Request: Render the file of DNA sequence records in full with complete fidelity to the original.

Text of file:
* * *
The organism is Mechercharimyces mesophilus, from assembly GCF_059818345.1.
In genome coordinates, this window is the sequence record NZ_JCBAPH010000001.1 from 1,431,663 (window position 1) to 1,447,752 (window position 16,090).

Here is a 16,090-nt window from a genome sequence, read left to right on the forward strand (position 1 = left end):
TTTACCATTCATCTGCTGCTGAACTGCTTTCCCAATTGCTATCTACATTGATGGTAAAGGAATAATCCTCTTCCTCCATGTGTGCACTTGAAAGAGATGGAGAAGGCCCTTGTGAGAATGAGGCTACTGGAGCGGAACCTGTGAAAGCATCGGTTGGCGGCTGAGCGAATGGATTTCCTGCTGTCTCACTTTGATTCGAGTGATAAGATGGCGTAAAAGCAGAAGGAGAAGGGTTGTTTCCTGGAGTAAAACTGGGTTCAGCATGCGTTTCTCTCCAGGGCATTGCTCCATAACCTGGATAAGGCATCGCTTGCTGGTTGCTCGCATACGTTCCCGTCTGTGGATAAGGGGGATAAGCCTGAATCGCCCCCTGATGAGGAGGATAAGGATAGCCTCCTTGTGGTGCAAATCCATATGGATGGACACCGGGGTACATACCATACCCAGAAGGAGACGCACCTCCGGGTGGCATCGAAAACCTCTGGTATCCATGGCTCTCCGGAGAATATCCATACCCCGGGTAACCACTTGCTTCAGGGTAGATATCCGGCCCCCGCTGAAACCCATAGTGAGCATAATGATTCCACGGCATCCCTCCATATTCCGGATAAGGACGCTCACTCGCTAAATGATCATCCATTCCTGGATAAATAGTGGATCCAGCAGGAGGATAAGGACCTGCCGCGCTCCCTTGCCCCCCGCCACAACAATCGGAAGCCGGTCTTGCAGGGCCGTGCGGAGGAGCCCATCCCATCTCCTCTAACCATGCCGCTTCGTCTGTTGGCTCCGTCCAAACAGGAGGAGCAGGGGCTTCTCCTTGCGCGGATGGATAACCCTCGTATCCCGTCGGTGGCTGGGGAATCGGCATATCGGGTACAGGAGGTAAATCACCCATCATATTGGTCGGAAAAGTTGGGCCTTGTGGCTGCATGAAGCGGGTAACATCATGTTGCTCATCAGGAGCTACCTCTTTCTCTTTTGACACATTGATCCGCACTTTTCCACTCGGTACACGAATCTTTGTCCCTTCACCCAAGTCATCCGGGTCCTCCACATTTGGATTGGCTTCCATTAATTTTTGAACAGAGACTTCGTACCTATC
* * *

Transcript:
The organism is Mechercharimyces mesophilus, from assembly GCF_059818345.1.
In genome coordinates, this window is the sequence record NZ_JCBAPH010000001.1 from 1,431,663 (window position 1) to 1,447,752 (window position 16,090).

Here is a 16,090-nt window from a genome sequence, read left to right on the forward strand (position 1 = left end):
TTTACCATTCATCTGCTGCTGAACTGCTTTCCCAATTGCTATCTACATTGATGGTAAAGGAATAATCCTCTTCCTCCATGTGTGCACTTGAAAGAGATGGAGAAGGCCCTTGTGAGAATGAGGCTACTGGAGCGGAACCTGTGAAAGCATCGGTTGGCGGCTGAGCGAATGGATTTCCTGCTGTCTCACTTTGATTCGAGTGATAAGATGGCGTAAAAGCAGAAGGAGAAGGGTTGTTTCCTGGAGTAAAACTGGGTTCAGCATGCGTTTCTCTCCAGGGCATTGCTCCATAACCTGGATAAGGCATCGCTTGCTGGTTGCTCGCATACGTTCCCGTCTGTGGATAAGGGGGATAAGCCTGAATCGCCCCCTGATGAGGAGGATAAGGATAGCCTCCTTGTGGTGCAAATCCATATGGATGGACACCGGGGTACATACCATACCCAGAAGGAGACGCACCTCCGGGTGGCATCGAAAACCTCTGGTATCCATGGCTCTCCGGAGAATATCCATACCCCGGGTAACCACTTGCTTCAGGGTAGATATCCGGCCCCCGCTGAAACCCATAGTGAGCATAATGATTCCACGGCATCCCTCCATATTCCGGATAAGGACGCTCACTCGCTAAATGATCATCCATTCCTGGATAAATAGTGGATCCAGCAGGAGGATAAGGACCTGCCGCGCTCCCTTGCCCCCCGCCACAACAATCGGAAGCCGGTCTTGCAGGGCCGTGCGGAGGAGCCCATCCCATCTCCTCTAACCATGCCGCTTCGTCTGTTGGCTCCGTCCAAACAGGAGGAGCAGGGGCTTCTCCTTGCGCGGATGGATAACCCTCGTATCCCGTCGGTGGCTGGGGAATCGGCATATCGGGTACAGGAGGTAAATCACCCATCATATTGGTCGGAAAAGTTGGGCCTTGTGGCTGCATGAAGCGGGTAACATCATGTTGCTCATCAGGAGCTACCTCTTTCTCTTTTGACACATTGATCCGCACTTTTCCACTCGGTACACGAATCTTTGTCCCTTCACCCAAGTCATCCGGGTCCTCCACATTTGGATTGGCTTCCATTAATTTTTGAACAGAGACTTCGTACCTATC